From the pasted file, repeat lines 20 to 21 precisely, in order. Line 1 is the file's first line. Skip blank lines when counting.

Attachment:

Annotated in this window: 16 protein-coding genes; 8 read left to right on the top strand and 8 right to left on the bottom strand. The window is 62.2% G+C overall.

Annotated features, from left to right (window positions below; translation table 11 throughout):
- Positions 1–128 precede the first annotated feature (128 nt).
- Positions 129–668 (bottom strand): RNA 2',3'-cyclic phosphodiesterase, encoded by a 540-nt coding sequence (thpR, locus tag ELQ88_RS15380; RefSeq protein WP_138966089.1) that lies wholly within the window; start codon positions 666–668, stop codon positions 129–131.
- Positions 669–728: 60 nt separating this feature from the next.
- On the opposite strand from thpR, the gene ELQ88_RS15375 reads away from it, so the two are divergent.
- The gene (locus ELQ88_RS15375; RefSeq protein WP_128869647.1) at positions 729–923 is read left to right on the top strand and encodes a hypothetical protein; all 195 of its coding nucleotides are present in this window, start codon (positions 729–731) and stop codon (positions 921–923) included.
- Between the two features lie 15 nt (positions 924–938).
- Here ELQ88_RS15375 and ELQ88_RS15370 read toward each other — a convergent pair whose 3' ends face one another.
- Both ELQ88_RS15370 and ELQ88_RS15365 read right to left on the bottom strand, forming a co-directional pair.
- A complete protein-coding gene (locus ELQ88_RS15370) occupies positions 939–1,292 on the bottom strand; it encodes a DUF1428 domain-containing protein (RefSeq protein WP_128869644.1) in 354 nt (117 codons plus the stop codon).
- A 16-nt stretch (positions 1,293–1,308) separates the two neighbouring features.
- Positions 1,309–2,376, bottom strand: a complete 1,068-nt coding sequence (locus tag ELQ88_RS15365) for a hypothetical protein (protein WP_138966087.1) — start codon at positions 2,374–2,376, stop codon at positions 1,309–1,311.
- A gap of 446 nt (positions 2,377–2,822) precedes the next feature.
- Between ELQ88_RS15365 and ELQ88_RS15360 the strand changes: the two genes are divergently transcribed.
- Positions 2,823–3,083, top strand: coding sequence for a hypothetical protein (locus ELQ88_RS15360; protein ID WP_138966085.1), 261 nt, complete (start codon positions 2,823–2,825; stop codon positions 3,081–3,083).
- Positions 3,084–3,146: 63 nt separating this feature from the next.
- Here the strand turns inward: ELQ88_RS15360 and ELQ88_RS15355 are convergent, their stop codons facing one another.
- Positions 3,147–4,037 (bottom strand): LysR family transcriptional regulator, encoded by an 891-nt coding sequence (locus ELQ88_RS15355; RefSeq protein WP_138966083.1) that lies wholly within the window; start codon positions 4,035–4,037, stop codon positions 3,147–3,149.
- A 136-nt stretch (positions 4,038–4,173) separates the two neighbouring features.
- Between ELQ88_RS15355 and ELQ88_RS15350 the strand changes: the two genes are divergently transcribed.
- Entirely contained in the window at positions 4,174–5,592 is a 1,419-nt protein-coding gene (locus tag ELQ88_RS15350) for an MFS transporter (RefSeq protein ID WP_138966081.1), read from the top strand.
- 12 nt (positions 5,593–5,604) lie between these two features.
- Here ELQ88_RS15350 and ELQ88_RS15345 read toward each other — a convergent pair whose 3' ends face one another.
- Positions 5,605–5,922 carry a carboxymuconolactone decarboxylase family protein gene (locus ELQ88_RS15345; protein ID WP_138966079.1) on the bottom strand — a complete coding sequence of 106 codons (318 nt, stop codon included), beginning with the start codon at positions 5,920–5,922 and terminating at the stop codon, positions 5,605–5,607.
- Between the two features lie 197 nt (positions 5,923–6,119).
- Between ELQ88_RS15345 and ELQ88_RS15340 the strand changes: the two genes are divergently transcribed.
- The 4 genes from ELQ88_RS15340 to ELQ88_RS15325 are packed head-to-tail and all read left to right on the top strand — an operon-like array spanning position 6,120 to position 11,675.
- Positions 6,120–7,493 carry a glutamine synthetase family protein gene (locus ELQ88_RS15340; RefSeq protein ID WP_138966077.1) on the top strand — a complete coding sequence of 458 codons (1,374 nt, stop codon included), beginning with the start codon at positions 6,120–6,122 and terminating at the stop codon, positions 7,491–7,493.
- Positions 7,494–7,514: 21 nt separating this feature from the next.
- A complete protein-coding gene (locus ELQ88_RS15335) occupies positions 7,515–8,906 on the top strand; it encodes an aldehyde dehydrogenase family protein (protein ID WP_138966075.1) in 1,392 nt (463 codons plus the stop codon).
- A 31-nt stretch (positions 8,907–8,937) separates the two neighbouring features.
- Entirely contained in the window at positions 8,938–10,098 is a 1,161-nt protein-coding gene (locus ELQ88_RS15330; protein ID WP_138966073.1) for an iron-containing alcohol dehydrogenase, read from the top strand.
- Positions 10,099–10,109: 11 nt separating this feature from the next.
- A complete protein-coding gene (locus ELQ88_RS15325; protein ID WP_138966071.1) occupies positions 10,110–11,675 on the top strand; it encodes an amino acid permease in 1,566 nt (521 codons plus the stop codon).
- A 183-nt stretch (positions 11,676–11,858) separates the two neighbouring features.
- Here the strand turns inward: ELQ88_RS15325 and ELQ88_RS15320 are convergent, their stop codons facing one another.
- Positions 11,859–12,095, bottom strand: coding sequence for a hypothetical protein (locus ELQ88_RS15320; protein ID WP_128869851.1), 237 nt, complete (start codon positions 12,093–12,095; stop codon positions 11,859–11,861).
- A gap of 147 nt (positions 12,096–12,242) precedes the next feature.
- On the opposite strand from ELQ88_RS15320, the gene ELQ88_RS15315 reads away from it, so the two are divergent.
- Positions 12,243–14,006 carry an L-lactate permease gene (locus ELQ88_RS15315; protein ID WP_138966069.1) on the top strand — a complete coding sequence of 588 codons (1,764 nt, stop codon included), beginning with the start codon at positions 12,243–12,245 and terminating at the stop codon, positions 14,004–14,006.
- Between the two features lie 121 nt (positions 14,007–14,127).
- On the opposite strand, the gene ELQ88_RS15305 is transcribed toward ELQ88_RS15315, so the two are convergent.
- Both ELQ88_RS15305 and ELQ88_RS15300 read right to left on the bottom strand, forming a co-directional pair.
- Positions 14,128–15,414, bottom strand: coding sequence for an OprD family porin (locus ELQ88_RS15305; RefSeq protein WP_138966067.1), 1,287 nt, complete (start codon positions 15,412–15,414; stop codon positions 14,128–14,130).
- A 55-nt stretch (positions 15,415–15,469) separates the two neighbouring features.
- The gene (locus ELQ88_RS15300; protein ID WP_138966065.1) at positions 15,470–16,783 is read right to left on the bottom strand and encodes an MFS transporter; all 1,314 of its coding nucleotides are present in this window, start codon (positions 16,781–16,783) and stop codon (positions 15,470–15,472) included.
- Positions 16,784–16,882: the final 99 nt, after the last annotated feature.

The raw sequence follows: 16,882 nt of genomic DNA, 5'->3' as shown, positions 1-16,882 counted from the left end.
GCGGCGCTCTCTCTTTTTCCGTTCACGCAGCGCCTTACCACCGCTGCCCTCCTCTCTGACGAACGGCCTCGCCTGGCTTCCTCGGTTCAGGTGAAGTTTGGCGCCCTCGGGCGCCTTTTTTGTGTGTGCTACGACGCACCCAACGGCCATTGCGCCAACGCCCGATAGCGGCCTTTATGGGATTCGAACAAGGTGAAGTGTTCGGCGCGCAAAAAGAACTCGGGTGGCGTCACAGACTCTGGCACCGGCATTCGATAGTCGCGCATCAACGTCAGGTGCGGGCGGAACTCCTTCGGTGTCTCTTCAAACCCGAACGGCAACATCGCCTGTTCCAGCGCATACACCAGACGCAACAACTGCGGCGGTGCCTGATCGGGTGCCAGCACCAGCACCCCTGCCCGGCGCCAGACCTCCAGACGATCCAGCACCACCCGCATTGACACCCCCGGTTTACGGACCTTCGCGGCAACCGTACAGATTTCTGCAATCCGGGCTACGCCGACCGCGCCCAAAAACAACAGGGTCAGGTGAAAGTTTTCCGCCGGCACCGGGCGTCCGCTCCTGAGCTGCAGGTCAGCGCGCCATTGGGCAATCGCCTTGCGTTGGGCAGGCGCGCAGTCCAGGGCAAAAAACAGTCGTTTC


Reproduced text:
- A 136-nt stretch (positions 4,038–4,173) separates the two neighbouring features.
- Between ELQ88_RS15355 and ELQ88_RS15350 the strand changes: the two genes are divergently transcribed.